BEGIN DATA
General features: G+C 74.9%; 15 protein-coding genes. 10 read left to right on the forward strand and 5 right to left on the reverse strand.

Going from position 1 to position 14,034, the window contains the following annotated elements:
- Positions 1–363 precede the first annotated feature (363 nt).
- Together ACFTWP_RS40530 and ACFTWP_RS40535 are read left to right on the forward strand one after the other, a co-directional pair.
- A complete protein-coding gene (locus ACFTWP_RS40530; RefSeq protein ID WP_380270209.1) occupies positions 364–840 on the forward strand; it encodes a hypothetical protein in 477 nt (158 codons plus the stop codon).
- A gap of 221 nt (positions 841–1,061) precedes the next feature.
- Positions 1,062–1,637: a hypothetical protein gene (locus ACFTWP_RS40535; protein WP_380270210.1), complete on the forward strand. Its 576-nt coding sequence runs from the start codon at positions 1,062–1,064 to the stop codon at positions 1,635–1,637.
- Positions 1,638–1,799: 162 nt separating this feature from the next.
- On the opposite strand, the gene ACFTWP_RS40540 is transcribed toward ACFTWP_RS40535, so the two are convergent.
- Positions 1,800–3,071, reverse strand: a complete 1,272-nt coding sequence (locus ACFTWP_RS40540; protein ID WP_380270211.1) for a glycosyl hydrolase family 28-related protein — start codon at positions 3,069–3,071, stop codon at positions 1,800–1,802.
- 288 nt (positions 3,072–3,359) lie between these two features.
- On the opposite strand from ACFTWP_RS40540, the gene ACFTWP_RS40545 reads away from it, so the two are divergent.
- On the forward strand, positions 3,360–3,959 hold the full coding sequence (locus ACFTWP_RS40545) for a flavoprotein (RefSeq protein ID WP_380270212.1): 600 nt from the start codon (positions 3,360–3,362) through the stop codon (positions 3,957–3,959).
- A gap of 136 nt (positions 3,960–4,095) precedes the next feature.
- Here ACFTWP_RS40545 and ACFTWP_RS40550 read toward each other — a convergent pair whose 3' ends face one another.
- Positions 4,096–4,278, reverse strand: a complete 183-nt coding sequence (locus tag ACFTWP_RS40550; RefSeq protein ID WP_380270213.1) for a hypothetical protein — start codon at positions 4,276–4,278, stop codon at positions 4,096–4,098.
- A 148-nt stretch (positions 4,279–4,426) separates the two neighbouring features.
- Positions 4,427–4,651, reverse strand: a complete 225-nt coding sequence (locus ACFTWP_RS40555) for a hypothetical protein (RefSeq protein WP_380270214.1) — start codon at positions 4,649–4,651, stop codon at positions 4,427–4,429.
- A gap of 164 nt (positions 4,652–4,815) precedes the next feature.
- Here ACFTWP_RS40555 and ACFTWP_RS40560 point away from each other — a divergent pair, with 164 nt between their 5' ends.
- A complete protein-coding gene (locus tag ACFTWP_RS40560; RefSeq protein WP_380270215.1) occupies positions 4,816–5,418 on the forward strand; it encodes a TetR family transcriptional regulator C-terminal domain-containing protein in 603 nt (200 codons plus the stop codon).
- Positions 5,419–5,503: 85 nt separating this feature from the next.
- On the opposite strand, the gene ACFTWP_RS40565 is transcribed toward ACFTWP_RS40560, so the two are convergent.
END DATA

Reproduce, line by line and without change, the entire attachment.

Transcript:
General features: G+C 74.9%; 15 protein-coding genes. 10 read left to right on the forward strand and 5 right to left on the reverse strand.

Going from position 1 to position 14,034, the window contains the following annotated elements:
- Positions 1–363 precede the first annotated feature (363 nt).
- Together ACFTWP_RS40530 and ACFTWP_RS40535 are read left to right on the forward strand one after the other, a co-directional pair.
- A complete protein-coding gene (locus ACFTWP_RS40530; RefSeq protein ID WP_380270209.1) occupies positions 364–840 on the forward strand; it encodes a hypothetical protein in 477 nt (158 codons plus the stop codon).
- A gap of 221 nt (positions 841–1,061) precedes the next feature.
- Positions 1,062–1,637: a hypothetical protein gene (locus ACFTWP_RS40535; protein WP_380270210.1), complete on the forward strand. Its 576-nt coding sequence runs from the start codon at positions 1,062–1,064 to the stop codon at positions 1,635–1,637.
- Positions 1,638–1,799: 162 nt separating this feature from the next.
- On the opposite strand, the gene ACFTWP_RS40540 is transcribed toward ACFTWP_RS40535, so the two are convergent.
- Positions 1,800–3,071, reverse strand: a complete 1,272-nt coding sequence (locus ACFTWP_RS40540; protein ID WP_380270211.1) for a glycosyl hydrolase family 28-related protein — start codon at positions 3,069–3,071, stop codon at positions 1,800–1,802.
- 288 nt (positions 3,072–3,359) lie between these two features.
- On the opposite strand from ACFTWP_RS40540, the gene ACFTWP_RS40545 reads away from it, so the two are divergent.
- On the forward strand, positions 3,360–3,959 hold the full coding sequence (locus ACFTWP_RS40545) for a flavoprotein (RefSeq protein ID WP_380270212.1): 600 nt from the start codon (positions 3,360–3,362) through the stop codon (positions 3,957–3,959).
- A gap of 136 nt (positions 3,960–4,095) precedes the next feature.
- Here ACFTWP_RS40545 and ACFTWP_RS40550 read toward each other — a convergent pair whose 3' ends face one another.
- Positions 4,096–4,278, reverse strand: a complete 183-nt coding sequence (locus tag ACFTWP_RS40550; RefSeq protein ID WP_380270213.1) for a hypothetical protein — start codon at positions 4,276–4,278, stop codon at positions 4,096–4,098.
- A 148-nt stretch (positions 4,279–4,426) separates the two neighbouring features.
- Positions 4,427–4,651, reverse strand: a complete 225-nt coding sequence (locus ACFTWP_RS40555) for a hypothetical protein (RefSeq protein WP_380270214.1) — start codon at positions 4,649–4,651, stop codon at positions 4,427–4,429.
- A gap of 164 nt (positions 4,652–4,815) precedes the next feature.
- Here ACFTWP_RS40555 and ACFTWP_RS40560 point away from each other — a divergent pair, with 164 nt between their 5' ends.
- A complete protein-coding gene (locus tag ACFTWP_RS40560; RefSeq protein WP_380270215.1) occupies positions 4,816–5,418 on the forward strand; it encodes a TetR family transcriptional regulator C-terminal domain-containing protein in 603 nt (200 codons plus the stop codon).
- Positions 5,419–5,503: 85 nt separating this feature from the next.
- On the opposite strand, the gene ACFTWP_RS40565 is transcribed toward ACFTWP_RS40560, so the two are convergent.